Link to Google doc
i. Where are they? Or the Fermi Paradox
Arguably, some of the questions that seem most interesting to kids seem to involve aliens and intergalactic space travel. At the very least that has been the case for many years, and it hopefully continues with the recent advancments made in our ability to travel in space, i.e SpaceX’s as well as NASA’s recent achievements.
The questions of intelligent life outside of earth has not only been discussed by the general populace since the Star Wars movies, but the scientific community has also been pondering these questions in quite some detail.
One of the main questions that have boggling us for decades is — “Where are they?”
This question is a version of the famous Fermi Paradox. The paradox lies in the apparent contradiction between the absence of evidence for extraterrestrial life and the seemingly high probability for such extraterrestrial life. In general, when someone reasons about the probability of extraterrestrial life, the argument goes like this following fictional conversation between Samuel and Tobias:
S: “The universe is insanely large, and the number of stars contained in the observable universe is immense considering that the average number of stars per galaxy is 100 billion!!”
T: “Additionally, it seems likely that at least some of these stars have Earth-like planets in orbit.”
S: “True. There are also many stars that are way older than our star, meaning that there are Earth-like planets that are way older than our planet. Even if the probability of it happening is very low, some of these Earth-like planets have likely produced some intelligent lifeform long ago.”
T: “Also, if the intelligent lifeform becomes intelligent enough, it can become capable of interstellar travel.”
T, again: “Even if the pace of interstellar travel is low, large parts of our galaxy would be traversed in just a few million years. Which is a rather small amount of time on a cosmological scale.”
S: “Since some stars are billions of years older, there should be some evidence of extraterrestrial life by now. Either through encountering the aliens themselves or their probes.”
T: “I think this is correct. But where are they?!”
In light of the lack of evidence, the above argument really does warrant the question “where are they?”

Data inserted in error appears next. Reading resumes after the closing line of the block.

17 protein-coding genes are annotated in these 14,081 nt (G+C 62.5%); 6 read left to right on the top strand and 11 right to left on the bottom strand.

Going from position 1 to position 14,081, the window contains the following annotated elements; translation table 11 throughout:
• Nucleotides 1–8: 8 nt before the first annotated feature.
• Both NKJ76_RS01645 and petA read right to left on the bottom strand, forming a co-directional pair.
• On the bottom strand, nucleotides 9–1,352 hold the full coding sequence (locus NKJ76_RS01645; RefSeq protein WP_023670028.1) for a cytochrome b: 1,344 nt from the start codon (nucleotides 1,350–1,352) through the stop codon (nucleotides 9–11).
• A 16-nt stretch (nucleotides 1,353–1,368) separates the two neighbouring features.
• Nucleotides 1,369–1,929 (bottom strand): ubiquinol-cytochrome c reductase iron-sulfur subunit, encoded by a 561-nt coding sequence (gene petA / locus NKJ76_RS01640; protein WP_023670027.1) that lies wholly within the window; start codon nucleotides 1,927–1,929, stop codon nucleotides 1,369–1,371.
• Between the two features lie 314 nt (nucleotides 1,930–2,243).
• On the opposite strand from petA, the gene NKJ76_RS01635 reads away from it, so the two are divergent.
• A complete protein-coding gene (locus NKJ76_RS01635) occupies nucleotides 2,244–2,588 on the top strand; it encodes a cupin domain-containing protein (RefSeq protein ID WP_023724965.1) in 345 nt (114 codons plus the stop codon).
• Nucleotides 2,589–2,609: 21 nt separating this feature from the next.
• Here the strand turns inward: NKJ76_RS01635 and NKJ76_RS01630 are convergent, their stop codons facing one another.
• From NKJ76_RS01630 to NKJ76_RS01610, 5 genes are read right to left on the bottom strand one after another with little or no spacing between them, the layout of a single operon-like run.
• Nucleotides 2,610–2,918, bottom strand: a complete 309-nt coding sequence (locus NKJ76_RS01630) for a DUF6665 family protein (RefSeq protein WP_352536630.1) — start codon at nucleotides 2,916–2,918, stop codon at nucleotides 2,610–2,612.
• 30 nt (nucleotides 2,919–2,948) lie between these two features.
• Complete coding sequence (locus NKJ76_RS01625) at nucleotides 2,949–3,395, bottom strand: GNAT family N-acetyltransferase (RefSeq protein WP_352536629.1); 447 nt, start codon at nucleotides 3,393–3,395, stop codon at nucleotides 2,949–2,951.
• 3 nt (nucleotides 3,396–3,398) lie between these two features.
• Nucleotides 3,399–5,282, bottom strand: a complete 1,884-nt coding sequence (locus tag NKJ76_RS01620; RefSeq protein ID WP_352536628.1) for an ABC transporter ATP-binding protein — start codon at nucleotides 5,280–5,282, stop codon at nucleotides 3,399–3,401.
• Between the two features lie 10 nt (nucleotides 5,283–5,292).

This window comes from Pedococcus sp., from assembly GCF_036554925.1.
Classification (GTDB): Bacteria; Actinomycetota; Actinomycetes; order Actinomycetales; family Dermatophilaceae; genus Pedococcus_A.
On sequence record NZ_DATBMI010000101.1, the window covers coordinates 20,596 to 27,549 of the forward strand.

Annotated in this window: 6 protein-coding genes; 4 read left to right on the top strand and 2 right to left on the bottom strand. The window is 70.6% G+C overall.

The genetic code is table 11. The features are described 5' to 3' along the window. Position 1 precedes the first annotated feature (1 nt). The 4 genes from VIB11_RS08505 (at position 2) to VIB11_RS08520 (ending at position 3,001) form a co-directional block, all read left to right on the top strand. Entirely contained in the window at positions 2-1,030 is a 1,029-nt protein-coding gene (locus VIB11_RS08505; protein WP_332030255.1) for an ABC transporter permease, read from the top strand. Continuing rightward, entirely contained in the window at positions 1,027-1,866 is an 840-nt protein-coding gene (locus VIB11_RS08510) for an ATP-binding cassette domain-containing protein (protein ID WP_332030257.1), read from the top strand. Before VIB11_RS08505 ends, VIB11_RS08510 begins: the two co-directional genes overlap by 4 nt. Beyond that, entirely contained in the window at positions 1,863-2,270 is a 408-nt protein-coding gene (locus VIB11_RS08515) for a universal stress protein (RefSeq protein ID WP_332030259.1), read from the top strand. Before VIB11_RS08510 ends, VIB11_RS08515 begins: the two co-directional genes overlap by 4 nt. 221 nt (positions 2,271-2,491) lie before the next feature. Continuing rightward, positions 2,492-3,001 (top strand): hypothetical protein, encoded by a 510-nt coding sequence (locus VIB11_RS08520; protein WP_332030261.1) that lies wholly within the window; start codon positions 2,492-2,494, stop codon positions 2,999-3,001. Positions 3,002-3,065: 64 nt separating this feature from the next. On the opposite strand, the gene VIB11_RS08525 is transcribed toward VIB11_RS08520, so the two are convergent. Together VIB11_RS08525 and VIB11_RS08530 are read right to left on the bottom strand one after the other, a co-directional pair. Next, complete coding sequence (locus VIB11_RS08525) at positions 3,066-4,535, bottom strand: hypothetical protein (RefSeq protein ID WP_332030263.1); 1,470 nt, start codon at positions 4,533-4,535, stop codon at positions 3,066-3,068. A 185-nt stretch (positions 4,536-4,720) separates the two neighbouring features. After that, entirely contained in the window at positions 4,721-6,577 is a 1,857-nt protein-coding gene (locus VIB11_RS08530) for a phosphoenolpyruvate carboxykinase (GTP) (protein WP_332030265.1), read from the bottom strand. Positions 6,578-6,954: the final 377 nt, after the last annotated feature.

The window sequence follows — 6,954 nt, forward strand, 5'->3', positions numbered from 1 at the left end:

In many ways the Fermi Paradox is a fun and telling mental exercise in reasoning with only one data point and highly uncertain assumptions. It highlights important points about assumptions, reasoning, and the absence of evidence.
ii. The Great Filter
As an add-on to the Fermi paradox, Robin Hanson wrote a paper in 1996 titled “The Great Filter – Are We Almost Past It?”. In it, Hanson argues, based on the one important data point we have — that we have seen no evidence of extraterrestrial life, for a great filter that all lifeforms must pass through on the path to galactic colonization.
Consider Hanson’s best-guess evolutionary path to an explosion which leads to visible colonization of most of the visible universe:
- The right star system (including organics)
- Reproductive something (e.g. RNA)
- Simple (prokaryotic) single-cell life
- Complex (archaeatic & eukaryotic) single-cell life
- Sexual reproduction
- Multi-cell life
- Tool-using animals with big brains
- Where we are now
- Colonization explosion
All of what we have seen so far, our only data point, is nothing, which suggests that at least one of the above steps, or some other step, is very, very improbable. Or in other terms, one of the above steps is a filter for intelligent life.
The concept of a Great Filter has been productive in that it has spurred discussions on where the most improbable steps lies and so on. It does, however, not give us an answer to where they are.
iii. Grabby Aliens
Instead, we can turn to one of Hanson’s most recent papers titled “A Simple Model of Grabby Aliens”. In the paper, Hanson and his coauthors argue that the puzzling earliness of humanity can be explained by the introduction of “grabby civilizations”. The grabby civilizations are defined as lifeforms that expand rapidly, never die alone, change the appearance of the volumes they control, and who are not born within other GC-controlled volumes.
These grabby civilizations set an early deadline, which can explain why we have not seen them yet. Additionally, if our descendants might become a grabby civilization, then today is near a sample origin date of such a GC.
The model used in the paper only has three free model parameters.